One thing about being diagnosed with incurable cancer is that it puts a microscope on you emotions. At first it is like being on a roller coaster, and one which seems to be going down in the dark with no end in sight, and very little going up into the day light to a safe place where you can rest and catch your breath for a while. No matter how much any of us try we will never get off this ride, but with a bit of practice I have reached times when it is a bit more like the revolving tea cups where you can control how much the cup spins even though it is still going round and round.
There are those who say you have to be 'POSITIVE' (in capital letters, rather than shouting) all the time, as though one negative thought will make the cancer grow out of control and destroy any good in anything else you may have done that day. If this is the approach that gets you through the day, then fine; but to me it seems to be a bit punative. It is a bit like thinking you have to stick to the anti-cancer diet of your choice absolutely, and if you eat anything that you know you shouldn't be eating then everything will be negated. Really it is all about doing the best that you can in any particular moment.
One thing I have learned over the years of having depression in my life is that I need to go with the flow. There are times that I just really need to have a good cry and let out the pent up emotions, hormones, whatever, so I can get some balance back into my life and save what is left of my sanity. It is like a build up of water behind a dam, if you don't allow any release in some sort of a controlled manner you have a disaster in the making. Think Dambusters! When the bomb landed in the right place it caused the dam to be breached, but if it didn't get the right spot the problem would dissipate relatively harmlessly. Some where along the line recently one of those bombs got right up against my wall and blew my mind for a while, but I am getting back to where the bombs aren't hitting that spot and the impact is not causing any cracks. There needs to be release, not collapse; there needs to be some sort of control that can allow my focus to come back to where I want to be.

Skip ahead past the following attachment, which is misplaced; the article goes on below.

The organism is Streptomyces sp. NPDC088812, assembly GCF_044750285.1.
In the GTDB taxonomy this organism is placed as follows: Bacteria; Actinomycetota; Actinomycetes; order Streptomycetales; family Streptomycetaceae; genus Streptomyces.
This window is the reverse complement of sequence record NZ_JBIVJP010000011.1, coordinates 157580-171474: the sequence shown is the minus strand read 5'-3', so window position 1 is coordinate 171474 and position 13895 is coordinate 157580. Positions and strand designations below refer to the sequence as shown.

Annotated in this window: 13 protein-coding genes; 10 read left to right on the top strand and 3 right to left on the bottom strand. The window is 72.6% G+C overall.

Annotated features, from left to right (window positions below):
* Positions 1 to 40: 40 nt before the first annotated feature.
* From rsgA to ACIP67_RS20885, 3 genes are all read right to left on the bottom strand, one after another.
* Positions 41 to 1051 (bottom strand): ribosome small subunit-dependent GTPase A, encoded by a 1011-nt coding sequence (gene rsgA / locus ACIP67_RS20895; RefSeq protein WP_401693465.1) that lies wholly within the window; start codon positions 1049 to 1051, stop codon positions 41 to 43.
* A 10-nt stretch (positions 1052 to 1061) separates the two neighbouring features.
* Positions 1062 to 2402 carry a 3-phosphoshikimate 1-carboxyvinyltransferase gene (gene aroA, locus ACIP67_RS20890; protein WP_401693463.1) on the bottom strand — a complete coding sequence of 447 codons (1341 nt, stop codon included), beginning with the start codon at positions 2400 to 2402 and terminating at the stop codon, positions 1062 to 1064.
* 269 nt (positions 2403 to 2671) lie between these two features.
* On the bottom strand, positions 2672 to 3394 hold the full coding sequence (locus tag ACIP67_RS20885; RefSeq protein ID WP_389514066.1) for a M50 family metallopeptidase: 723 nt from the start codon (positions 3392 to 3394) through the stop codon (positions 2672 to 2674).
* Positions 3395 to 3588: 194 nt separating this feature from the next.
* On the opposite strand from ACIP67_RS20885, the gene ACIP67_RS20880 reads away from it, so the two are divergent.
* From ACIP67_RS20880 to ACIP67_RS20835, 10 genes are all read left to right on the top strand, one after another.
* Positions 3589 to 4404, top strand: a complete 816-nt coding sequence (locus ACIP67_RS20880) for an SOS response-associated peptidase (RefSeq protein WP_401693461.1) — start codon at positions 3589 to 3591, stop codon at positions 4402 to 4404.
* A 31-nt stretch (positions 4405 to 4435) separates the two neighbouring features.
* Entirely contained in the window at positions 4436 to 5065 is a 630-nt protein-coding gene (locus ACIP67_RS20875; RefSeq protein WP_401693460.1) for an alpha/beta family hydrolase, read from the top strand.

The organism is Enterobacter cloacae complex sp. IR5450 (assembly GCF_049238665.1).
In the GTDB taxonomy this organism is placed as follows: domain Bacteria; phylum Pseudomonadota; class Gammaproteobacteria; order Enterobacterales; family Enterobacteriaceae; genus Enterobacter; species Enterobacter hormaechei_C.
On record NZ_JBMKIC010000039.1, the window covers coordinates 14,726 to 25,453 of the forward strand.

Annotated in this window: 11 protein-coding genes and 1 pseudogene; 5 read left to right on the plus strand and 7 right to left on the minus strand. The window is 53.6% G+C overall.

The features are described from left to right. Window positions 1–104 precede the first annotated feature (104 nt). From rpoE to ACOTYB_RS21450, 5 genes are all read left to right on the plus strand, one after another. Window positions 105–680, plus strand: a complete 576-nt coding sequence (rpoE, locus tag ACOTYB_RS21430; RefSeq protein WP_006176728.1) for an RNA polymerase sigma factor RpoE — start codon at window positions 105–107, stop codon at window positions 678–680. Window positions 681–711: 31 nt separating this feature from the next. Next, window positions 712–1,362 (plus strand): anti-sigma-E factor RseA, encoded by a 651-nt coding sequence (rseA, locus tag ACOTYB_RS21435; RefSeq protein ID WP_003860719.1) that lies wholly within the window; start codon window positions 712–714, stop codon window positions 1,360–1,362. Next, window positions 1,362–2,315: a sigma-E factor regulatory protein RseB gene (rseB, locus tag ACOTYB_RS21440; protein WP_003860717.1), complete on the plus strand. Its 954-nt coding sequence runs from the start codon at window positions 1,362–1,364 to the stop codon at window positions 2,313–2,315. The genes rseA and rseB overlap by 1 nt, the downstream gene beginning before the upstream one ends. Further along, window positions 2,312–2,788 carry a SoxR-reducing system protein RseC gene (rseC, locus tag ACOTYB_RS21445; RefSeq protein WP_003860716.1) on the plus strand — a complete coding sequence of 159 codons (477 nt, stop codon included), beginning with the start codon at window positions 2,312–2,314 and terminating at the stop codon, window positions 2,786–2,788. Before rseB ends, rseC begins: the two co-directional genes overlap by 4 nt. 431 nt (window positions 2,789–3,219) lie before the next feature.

At the beginning of last year I did a course about Mindfulness Based Stress Reduction that was run as a trail by the hospital where I have my treatment. That taught me a technique of constantly regaining control by being able to bring focus back to my breathing. Just normal breathing, nothing yogic, no deep control, just ordinary breathing while noticing that the air being taken is in cooler than the air as it comes out. This is a microscope focused on my emotions that I am using, not the one I mentioned at the beginning of this post which feels as though it is broadcasting those emotions to the world via a link to a giant screen. My personal microscope allows see that right here and right now I am ok, and my breathing can allow my mind and body to relax and gain control over the here and now.
It is more about having confidence in myself to be able to deal with things, and allowing myself to take time to deal with them. Time is something that I do have, even if my diagnosis is 'incurable'. Infact this moment in time is actually why I still have hope for the future no matter how dimly that hope may seem to be on occassion.